Against the Global Police State
Review of William I. Robinson, The Global Police State (Pluto Press, 2020)
The storming of the United States Capitol on January 6 at the behest of then-President Trump, and with the tacit and active support of certain sectors of the state apparatus, has understandably reignited fears over the growth of a neo-fascist movement. And yet, the shambolic nature of the invasion, which saw adherents of the conspiratorial Q’Anon cult largely outnumber the organized far-right militias with combat training and military-style tactical gear, demonstrates that this movement remains largely inchoate after a full four years of Trump in offices—even as it grows bolder and increases its ranks.
It is possible that the events of November 6 may serve to “unite the right,” but an arguably more imminent threat to the development of a popular, mass-based democratic movement for radical change is the attempt by the ruling class and its political representatives to strengthen the already-formidable repressive apparatus of the state in the name of combating fascism and white supremacy.
As is well known, Twitter and Facebook moved swiftly to suspend Trump’s personal accounts in the days following the Capitol riot. Shortly thereafter, Amazon, Google, and Apple effectively pulled the plug on Parler, a messaging board with a more libertarian approach to censorship that was allegedly popular among the organizers of the invasion.
Meanwhile, tens of thousands of armed national guard troops poured into Washington, DC in the days leading up to Joe Biden’s inauguration, as much of the nation’s capitol experienced a virtual military occupation on top of a pandemic lockdown. The ceremonies went ahead without any serious disruption, but many of the troops are now due to remain for the duration of Trump’s second impeachment trial.
By the time lawmakers introduced the Domestic Terrorism Prevention Act of 2021 into both houses of Congress on the eve of Biden’s inauguration, promising to grant more power to the FBI, the Department of Homeland Security, and the Department of Justice to combat acts of “domestic terrorism and white terrorism,” dozens of rioters had already been arrested and charged with crimes by federal agents. To be clear, some of these individuals should face prosecution. But anyone concerned about the future of the left ought to think twice before getting behind the drive to empower Silicon Valley and the national security state—which was recently rehabilitated in the eyes of liberals during the Trump administration—simply because they appear to be targeting the far right for the moment.
These institutions have a long and sordid history of repressing left-wing forces in the United States, from the FBI’s COINTELPRO and more recent targeting of so-called “Black identity extremists” to the kidnapping of protesters in Portland by DHS agents in unmarked vans last year—let alone ICE’s longstanding terror campaign against immigrant activists. In the fight against so-called “fake news” and “disinformation,” Google and other Big Tech platforms have repeatedly reworked their opaque algorithms to demote critical left-wing websites, and at times have carried out targeted purges.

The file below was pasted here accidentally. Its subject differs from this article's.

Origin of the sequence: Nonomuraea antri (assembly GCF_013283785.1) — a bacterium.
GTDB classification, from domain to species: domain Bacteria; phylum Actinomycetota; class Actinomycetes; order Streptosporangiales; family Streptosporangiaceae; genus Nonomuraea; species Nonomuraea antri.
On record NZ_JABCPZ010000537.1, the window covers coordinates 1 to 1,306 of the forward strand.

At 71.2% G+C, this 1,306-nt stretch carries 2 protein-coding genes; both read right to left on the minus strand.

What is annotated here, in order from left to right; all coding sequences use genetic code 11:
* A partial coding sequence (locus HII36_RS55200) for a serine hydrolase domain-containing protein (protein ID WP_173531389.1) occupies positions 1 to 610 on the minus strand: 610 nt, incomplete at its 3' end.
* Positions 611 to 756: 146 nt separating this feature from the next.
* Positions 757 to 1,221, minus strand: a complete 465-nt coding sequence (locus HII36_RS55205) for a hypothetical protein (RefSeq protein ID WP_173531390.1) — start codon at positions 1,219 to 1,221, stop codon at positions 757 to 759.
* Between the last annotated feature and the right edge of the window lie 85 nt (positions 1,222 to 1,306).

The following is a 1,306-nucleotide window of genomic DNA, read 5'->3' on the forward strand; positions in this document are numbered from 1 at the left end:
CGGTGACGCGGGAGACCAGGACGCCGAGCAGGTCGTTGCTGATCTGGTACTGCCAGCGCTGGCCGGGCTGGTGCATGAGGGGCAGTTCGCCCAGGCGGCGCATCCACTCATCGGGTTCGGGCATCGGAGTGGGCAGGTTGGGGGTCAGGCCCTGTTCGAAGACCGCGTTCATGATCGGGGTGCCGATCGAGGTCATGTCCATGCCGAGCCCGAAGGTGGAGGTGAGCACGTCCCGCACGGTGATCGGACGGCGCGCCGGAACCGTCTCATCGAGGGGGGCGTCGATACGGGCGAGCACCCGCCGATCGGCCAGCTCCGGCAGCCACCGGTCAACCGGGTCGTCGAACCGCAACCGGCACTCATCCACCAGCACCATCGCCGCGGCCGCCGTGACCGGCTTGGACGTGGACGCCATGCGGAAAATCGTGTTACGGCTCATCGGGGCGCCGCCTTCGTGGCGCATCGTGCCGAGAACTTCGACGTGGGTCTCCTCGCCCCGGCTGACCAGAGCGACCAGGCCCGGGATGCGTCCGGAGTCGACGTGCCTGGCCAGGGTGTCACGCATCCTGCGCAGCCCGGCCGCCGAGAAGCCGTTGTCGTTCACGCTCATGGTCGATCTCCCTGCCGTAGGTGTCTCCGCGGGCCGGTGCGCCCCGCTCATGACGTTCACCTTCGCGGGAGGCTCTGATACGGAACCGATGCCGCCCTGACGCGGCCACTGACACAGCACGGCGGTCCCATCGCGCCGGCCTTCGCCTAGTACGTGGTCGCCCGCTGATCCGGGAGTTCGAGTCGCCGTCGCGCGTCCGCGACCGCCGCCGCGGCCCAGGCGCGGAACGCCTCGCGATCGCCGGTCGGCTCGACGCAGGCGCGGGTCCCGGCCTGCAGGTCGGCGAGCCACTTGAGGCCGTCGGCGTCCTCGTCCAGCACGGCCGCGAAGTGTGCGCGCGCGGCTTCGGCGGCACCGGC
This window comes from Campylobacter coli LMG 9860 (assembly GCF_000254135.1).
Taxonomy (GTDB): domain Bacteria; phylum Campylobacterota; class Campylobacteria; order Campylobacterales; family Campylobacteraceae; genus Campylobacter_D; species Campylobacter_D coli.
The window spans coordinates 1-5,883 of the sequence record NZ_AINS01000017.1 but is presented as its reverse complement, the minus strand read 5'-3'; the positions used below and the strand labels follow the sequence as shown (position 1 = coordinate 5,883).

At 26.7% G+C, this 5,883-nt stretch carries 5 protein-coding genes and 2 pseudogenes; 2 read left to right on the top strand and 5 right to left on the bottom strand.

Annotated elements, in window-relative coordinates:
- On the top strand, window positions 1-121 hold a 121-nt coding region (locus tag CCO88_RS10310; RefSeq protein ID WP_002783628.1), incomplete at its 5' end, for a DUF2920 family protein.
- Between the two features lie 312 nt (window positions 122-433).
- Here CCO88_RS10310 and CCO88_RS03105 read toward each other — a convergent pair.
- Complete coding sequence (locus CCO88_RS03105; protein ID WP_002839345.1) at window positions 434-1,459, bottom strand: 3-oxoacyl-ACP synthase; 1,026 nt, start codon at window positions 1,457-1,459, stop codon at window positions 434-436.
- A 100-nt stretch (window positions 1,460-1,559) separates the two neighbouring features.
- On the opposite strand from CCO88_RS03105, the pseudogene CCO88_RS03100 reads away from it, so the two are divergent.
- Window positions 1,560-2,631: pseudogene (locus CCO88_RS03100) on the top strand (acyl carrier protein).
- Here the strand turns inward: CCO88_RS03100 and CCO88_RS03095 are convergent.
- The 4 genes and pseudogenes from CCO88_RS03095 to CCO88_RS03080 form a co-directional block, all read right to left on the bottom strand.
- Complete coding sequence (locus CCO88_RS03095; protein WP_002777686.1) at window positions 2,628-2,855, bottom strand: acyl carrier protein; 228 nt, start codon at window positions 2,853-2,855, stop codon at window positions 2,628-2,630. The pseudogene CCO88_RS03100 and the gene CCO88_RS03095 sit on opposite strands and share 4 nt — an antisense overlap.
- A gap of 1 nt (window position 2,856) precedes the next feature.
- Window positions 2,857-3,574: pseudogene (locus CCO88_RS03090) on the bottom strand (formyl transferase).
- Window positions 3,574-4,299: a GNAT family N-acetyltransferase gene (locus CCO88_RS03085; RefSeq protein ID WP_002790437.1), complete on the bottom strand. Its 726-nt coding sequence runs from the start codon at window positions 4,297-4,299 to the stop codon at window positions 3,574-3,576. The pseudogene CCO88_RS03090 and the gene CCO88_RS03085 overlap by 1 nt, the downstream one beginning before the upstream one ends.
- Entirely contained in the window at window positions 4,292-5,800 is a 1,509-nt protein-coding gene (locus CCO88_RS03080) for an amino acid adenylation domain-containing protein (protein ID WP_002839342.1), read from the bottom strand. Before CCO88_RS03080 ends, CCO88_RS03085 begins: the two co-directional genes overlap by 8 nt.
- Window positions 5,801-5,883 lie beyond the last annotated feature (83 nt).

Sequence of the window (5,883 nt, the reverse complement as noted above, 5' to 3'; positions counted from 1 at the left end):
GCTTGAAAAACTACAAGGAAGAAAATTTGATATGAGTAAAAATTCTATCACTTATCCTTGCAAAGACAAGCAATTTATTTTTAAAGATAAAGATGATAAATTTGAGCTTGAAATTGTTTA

But it is not only in the US that we see the fusion of Big Tech with militarized police forces and the slide into anti-democratic and authoritarian political systems. As William I. Robinson demonstrates in his prescient book, The Global Police State, these are worldwide trends rooted in the structural contradictions of contemporary global capitalism.
In simple Gramscian terms, the concept of the global police state calls attention to the breakdown of capitalist hegemony and the turn toward coercive domination on the part of the global ruling class, as more and more global economic activity becomes centered around the development and deployment of mechanisms of mass social control, repression and warfare.
From a purely economic perspective, the roots of the global police state lie in the crisis of overaccumulation. With declining wages and truly astonishing levels of global inequality leaving masses of humanity unable to consume the commodities on offer in the dog-eat-dog world of the marketplace, the transnational capitalist class has resorted to debt-driven growth, the raiding of public finances, and the type of wild financial speculation of which the recent Game Stop saga is but the tip of the iceberg—all in a frantic attempt to unload its surplus and stave off stagnation.
At this point, the global ruling groups appear to be betting on a new round of growth through militarized accumulation and the digitalization of social and economic life, redounding to the benefit of a small number of intensely powerful transnational corporations and billionaires with close ties to the military industrial complex. Robinson marshals an impressive array of empirical data to show global capitalism’s built-in war drive, and the inseparability of “defense” contractors from Silicon Valley and the lords of finance.